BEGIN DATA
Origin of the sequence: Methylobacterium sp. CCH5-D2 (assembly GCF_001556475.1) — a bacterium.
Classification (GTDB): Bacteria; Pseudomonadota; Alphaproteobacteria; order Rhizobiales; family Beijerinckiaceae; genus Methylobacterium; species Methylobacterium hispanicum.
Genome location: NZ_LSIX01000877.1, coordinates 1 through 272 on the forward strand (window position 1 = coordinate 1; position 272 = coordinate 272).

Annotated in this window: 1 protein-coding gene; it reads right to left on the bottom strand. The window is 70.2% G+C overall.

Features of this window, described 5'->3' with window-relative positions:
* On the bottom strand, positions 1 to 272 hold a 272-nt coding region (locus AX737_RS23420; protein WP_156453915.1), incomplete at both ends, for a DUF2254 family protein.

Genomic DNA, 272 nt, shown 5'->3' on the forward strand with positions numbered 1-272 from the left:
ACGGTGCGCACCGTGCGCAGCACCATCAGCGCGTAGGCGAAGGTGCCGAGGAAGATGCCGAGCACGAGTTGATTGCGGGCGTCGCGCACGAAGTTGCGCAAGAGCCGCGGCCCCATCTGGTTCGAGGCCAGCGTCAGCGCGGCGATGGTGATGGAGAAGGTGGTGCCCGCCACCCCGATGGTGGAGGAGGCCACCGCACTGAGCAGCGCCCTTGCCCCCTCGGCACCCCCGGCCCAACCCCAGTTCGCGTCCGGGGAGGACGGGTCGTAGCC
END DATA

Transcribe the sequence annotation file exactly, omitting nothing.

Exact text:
Origin of the sequence: Methylobacterium sp. CCH5-D2 (assembly GCF_001556475.1) — a bacterium.
Classification (GTDB): Bacteria; Pseudomonadota; Alphaproteobacteria; order Rhizobiales; family Beijerinckiaceae; genus Methylobacterium; species Methylobacterium hispanicum.
Genome location: NZ_LSIX01000877.1, coordinates 1 through 272 on the forward strand (window position 1 = coordinate 1; position 272 = coordinate 272).

Annotated in this window: 1 protein-coding gene; it reads right to left on the bottom strand. The window is 70.2% G+C overall.

Features of this window, described 5'->3' with window-relative positions:
* On the bottom strand, positions 1 to 272 hold a 272-nt coding region (locus AX737_RS23420; protein WP_156453915.1), incomplete at both ends, for a DUF2254 family protein.

Genomic DNA, 272 nt, shown 5'->3' on the forward strand with positions numbered 1-272 from the left:
ACGGTGCGCACCGTGCGCAGCACCATCAGCGCGTAGGCGAAGGTGCCGAGGAAGATGCCGAGCACGAGTTGATTGCGGGCGTCGCGCACGAAGTTGCGCAAGAGCCGCGGCCCCATCTGGTTCGAGGCCAGCGTCAGCGCGGCGATGGTGATGGAGAAGGTGGTGCCCGCCACCCCGATGGTGGAGGAGGCCACCGCACTGAGCAGCGCCCTTGCCCCCTCGGCACCCCCGGCCCAACCCCAGTTCGCGTCCGGGGAGGACGGGTCGTAGCC